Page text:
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4000 Years of Judaism in ‘The Book of Jewish Knowledge’

The first thing one must say about this 496-page volume, edited/compiled by Rabbi Yanki Tauber, is that it is absolutely gorgeous.
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February 21, 2023

The first thing one must say about this 496-page volume, edited/compiled by Rabbi Yanki Tauber, is that it is absolutely gorgeous. Clearly no expense was spared in the printing, the full-color graphics, the top-notch photographs, charts and maps, in addition to the comprehensive text itself, which reflects the seven years of copious research and writing that went into it. Even the meticulously detailed timelines are accompanied by miniature full-color graphics and photos. It is beautifully organized and user friendly.

For example, in the section on the matriarchs and patriarchs, called “The First Jews,” there is a timeline with text and tiny drawings of the events in Jacob’s life, which gives not only chronological information, but makes the topic understandable to a reader of almost any age. There is a similarly excellent depiction, though map, graphics and text, of the Israelites’ 40 years in the wilderness.

If all one does is pick up the book and flip through it to look at the photos and captions and charts such as these, they will gain a wide window into Jewish history, scholarship and life.

If all one does is pick up the book and flip through it to look at the photos and captions and charts such as these, they will gain a wide window into Jewish history, scholarship and life.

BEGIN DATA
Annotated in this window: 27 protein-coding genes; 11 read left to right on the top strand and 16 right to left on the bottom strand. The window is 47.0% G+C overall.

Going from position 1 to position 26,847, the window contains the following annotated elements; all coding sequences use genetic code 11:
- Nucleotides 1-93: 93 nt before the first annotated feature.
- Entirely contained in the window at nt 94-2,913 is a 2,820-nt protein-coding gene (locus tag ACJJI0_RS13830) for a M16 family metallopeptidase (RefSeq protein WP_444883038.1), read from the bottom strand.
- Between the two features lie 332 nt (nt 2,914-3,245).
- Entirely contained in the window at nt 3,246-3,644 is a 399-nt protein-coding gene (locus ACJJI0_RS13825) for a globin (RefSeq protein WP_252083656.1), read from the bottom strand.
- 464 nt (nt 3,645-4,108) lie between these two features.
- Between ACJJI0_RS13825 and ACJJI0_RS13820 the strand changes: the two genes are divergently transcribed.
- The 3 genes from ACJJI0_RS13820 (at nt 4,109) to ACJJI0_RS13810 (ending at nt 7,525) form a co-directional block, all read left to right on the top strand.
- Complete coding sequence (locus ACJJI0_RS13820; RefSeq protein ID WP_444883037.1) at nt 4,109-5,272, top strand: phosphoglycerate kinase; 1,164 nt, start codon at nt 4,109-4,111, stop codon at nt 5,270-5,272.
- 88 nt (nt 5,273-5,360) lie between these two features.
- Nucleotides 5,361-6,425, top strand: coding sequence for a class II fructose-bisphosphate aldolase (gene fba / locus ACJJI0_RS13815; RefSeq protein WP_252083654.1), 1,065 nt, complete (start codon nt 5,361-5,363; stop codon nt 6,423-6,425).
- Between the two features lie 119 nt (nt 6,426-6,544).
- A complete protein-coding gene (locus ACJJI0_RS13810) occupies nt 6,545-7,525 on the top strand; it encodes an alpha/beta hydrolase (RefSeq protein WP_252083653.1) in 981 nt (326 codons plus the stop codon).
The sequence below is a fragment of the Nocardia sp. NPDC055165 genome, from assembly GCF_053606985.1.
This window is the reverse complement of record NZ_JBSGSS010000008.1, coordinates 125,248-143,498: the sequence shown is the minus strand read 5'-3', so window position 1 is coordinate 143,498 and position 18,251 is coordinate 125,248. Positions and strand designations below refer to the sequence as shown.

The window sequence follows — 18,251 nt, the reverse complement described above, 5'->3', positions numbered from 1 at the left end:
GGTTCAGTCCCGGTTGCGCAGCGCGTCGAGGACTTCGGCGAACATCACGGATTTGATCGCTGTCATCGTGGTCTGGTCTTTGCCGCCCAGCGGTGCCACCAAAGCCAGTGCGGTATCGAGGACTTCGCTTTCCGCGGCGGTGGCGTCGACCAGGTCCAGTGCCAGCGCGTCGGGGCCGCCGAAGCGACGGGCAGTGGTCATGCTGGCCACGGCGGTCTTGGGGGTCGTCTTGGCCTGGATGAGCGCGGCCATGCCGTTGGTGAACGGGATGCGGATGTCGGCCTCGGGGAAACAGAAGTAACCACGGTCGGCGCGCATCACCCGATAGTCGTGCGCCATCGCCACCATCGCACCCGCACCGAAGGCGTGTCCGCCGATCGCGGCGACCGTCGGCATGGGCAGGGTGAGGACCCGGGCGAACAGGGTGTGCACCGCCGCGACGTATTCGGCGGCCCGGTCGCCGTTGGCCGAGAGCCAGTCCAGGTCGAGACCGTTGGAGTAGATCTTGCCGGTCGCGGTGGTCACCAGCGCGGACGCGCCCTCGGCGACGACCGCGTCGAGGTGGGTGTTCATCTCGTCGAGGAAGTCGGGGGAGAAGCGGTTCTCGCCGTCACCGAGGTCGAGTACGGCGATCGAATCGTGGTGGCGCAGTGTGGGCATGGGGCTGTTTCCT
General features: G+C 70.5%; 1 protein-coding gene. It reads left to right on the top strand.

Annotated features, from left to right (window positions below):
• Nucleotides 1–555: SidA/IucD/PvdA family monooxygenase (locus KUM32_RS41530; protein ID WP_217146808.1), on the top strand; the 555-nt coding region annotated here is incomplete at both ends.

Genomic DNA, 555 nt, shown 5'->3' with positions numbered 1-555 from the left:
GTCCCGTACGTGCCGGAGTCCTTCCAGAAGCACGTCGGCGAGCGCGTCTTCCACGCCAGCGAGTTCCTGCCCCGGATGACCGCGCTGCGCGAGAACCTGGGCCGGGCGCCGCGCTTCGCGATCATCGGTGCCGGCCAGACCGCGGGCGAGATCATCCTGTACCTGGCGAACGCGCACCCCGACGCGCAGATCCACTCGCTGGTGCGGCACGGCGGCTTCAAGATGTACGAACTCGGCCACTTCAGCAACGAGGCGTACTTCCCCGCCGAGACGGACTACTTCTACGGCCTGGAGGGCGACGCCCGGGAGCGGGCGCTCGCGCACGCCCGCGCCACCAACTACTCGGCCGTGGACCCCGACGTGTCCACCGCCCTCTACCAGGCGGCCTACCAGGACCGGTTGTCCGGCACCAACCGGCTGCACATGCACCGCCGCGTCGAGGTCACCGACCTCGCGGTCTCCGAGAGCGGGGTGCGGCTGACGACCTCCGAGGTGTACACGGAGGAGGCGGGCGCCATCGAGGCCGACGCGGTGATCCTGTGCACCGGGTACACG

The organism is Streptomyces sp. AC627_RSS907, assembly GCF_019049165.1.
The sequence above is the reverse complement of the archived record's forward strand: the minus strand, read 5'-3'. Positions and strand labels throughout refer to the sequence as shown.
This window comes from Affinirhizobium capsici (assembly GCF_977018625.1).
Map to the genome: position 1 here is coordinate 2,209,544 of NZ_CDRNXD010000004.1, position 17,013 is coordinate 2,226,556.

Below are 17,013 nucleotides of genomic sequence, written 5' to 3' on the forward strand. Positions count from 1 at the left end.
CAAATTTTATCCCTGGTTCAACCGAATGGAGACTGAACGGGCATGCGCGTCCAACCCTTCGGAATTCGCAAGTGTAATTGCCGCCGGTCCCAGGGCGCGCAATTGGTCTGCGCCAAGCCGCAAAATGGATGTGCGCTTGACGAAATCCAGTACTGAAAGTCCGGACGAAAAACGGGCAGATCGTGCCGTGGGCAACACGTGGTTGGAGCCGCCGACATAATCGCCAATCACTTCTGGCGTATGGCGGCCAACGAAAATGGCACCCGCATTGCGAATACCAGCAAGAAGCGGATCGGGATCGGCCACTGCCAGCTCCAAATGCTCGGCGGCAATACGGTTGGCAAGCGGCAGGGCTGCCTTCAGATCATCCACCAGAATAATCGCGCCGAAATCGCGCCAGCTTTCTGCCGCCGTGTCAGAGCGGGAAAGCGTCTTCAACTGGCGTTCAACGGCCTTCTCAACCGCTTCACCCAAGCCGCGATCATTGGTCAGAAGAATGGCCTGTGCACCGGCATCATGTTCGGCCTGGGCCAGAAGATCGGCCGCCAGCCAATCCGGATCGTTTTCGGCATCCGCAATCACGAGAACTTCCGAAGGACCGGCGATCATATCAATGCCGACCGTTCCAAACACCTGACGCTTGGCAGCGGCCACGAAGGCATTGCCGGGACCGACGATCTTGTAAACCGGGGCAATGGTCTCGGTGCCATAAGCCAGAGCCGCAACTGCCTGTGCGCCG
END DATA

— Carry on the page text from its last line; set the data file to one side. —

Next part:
The publishers are upfront about the worldview represented in the book, and even write, “Our approach is unabashedly traditional.” They also write that the dates quoted, which may differ in some cases from those in academic sources, are from traditional Jewish source texts.

But they have wisely also brought quotes from an eclectic range of sources and people. In the very first section, the first two pages include quotes from Genesis, Isaiah, Midrash Tanchuma, Mark Twain, Franz Rosenzweig and Maimonides (in that order). This approach continues throughout the book. Even though this is a Chabad publication, quotes by Rabbi Menachem M. Schneerson (the last Lubavitcher Rebbe) appear throughout the book but not overwhelmingly so. 

The book opens with biblical highlights such as the Binding of Isaac, Jacob’s Ladder, and the saga of Joseph and his brothers, marking the beginning of the Jewish History section, which also includes Exodus and Sinai, In the Jewish Homeland and Diaspora. The Jewish Teaching section begins, again, with the Bible. It continues with excellent overviews of Talmud and Midrash, including the Chain of Tradition, Torah Exegesis Methodologies and the Art of the Parable. The section on Halachah includes Halachic Responsa, Medical and Business Ethics and more. You can read about Jewish Philosophy and Kabbala, and a section called “Moral and Character” includes topics such as Self and Fellow, Joy and Humility, Love and Awe and Trust. There are also sections on Jewish Practice, The Jewish Year, and Lifecycle Milestones. 

In short, almost anything you could possibly want to know about where our people came from, Jewish customs, holidays or how to live your life from month to month and through your lifetime, can be found here.